It's been known that Facebook smart glasses have been in the works for a while now, but I never imagined it'd be something I'd want to wear. New renders of the upcoming frames might've just changed that.
Ahead of an expected reveal later today (September 9,) notorious leaker Evan Blass shared more than a dozen images of the alleged "Facebook x Ray-Ban" glasses to Twitter (opens in new tab). Flaunted in an array of colors and shapes, they look like your averagely stylish Ray-Bans with tiny cameras embedded in the top corners of frame next to the hinges, plus a small button near the right temple.
- Everything we know about Apple Glasses
- The best VR headsets right now
- Plus: Apple Watch 7 vs. Samsung Galaxy Watch 4: Which smartwatch will win?
pic.twitter.com/XJKrM5TyiLSeptember 9, 2021
The frames also look familiar. The failed Snapchat Spectacles introduced the design concept — glasses with cameras built into the forward-facing frame — but it took an overstated approach. You could spot the larger, yellow-outlined camera lenses on the first-generation pair from far away.
On these Facebook smart glasses, though, the lenses so subtle that I didn't see them the first time I scrolled through the series of renders. That's a good thing.
Also unlike Spectacles, the camera-packed Ray-Bans come in a considerable variety of hues and frame shapes. By my count, there are at least four color options in up to three different frame shapes. That means shoppers could choose from at least 12 configurations to match their personal style.
Design remains a major obstacle for smart glasses, AR-capable or not. At the end of the day. no one wants to wear a chunky, cyborg-like headset out and about. OK, I shouldn't say no one. That actually sounds pretty cool to me, but I know average consumer probably wouldn't agree.
If Blass's renders are accurate, Facebook smart glasses could let shoppers upgrade their average Wayfarer, Round and Meteor-shaped Ray-Bans to ones capable of capturing the world around them. From what I can tell, the frames are as slim as the designer's non-smart options I've been wearing for years.
Better yet, I don't see Facebook branding slathered on the smart frames. You couldn't tell Facebook is a part of the product at all, if not for a logo on the box. Additional accessories apparently include a protective case, charging cable and drawstring bag.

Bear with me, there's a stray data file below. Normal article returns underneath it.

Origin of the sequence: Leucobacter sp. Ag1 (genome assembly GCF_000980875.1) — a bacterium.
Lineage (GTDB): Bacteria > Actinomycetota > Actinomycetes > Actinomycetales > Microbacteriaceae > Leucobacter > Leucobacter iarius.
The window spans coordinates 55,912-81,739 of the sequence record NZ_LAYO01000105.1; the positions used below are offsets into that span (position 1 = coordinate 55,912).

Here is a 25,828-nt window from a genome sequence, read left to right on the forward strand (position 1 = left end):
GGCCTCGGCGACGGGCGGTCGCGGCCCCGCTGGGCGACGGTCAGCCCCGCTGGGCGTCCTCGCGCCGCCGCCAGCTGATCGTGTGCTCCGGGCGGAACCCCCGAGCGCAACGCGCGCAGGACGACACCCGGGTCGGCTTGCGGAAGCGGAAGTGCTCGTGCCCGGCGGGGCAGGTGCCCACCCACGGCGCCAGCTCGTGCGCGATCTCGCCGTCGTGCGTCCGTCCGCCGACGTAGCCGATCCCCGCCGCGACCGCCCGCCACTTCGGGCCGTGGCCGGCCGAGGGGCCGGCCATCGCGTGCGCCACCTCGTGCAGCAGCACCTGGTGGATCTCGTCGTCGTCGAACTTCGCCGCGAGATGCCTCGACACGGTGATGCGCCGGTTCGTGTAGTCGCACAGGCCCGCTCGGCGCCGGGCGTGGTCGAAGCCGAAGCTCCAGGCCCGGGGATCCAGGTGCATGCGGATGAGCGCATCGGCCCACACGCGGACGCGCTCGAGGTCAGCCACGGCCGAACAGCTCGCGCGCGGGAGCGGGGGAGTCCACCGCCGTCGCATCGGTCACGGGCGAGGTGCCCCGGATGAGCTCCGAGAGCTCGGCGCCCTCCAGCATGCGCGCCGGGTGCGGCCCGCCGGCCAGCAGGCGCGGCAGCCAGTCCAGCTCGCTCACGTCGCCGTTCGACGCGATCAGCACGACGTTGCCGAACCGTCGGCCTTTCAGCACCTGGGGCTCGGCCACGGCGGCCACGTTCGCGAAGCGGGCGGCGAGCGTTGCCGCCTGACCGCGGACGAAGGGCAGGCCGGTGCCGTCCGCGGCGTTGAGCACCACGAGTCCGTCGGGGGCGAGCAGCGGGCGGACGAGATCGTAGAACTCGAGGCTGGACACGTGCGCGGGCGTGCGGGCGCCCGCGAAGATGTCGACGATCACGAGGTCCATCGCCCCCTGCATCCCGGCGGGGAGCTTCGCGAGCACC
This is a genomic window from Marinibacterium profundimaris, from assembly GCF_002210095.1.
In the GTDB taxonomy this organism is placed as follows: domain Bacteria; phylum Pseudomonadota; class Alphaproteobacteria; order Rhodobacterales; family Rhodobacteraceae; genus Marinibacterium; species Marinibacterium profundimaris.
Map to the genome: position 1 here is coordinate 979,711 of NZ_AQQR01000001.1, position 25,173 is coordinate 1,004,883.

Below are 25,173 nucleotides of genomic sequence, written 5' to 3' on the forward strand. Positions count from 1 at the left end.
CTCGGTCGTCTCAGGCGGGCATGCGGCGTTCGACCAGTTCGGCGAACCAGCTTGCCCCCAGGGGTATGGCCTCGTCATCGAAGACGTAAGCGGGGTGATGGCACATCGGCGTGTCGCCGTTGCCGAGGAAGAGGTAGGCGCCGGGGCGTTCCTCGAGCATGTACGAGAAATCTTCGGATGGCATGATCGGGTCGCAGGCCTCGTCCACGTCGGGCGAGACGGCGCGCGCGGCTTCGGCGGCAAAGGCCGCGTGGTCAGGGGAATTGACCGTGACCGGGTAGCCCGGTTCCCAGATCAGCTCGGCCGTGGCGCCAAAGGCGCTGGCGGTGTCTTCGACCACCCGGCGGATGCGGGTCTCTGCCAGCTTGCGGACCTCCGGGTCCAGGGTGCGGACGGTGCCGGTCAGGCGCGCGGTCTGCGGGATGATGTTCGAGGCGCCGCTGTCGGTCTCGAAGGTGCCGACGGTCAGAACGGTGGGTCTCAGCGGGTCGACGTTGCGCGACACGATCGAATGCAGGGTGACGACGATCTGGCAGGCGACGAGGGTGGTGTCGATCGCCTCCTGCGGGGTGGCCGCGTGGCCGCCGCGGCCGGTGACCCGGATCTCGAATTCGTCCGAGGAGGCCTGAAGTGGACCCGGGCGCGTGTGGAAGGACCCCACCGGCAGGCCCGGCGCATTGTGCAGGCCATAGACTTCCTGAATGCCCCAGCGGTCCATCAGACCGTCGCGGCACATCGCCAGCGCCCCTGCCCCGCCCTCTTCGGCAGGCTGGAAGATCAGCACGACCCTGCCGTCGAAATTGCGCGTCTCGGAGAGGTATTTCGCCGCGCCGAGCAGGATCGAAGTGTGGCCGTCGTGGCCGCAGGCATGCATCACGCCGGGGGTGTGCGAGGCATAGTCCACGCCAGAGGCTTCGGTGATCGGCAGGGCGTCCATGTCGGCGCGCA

Facebook Ray-Ban smart glasses: What we know
What will Facebook's smart glasses do? While the design certainly seems more palatable, Facebook's smart glasses functionality will likely mimic Snapchat Spectacles. Spectacles have been cast off as novelty item instead of practical, everyday lenses.
That said, Facebook's platform maintains a strong presence in the photo- and memory-capturing community. It also continues to promote the Facebook Portal smart display, regularly tacking on features user might've found useful during stay-at-home orders.
Facebook CEO Mark Zuckerberg said the company's smart glasses will “let you do some pretty neat things” in Facebook's July earnings call, but also confirmed they will not offer AR on-board.
Earlier this year, Facebook hardware chief Andrew Bosworth also said we wouldn't see AR abilities, but noted parents recording moments in their children's lives as a Facebook smart glasses application scenario to Bloomberg (opens in new tab).
“By the time you get the phone up, not only have you probably missed it, but if you don’t miss it, you’re probably watching the real event but through your phone.” Bosworth said.
We should all learn more later today. Facebook and Ray-Ban both promised an announcement will take place on September 9th. No time is specified, so keep it locked to Tom's Guide for the latest on these new smart glasses.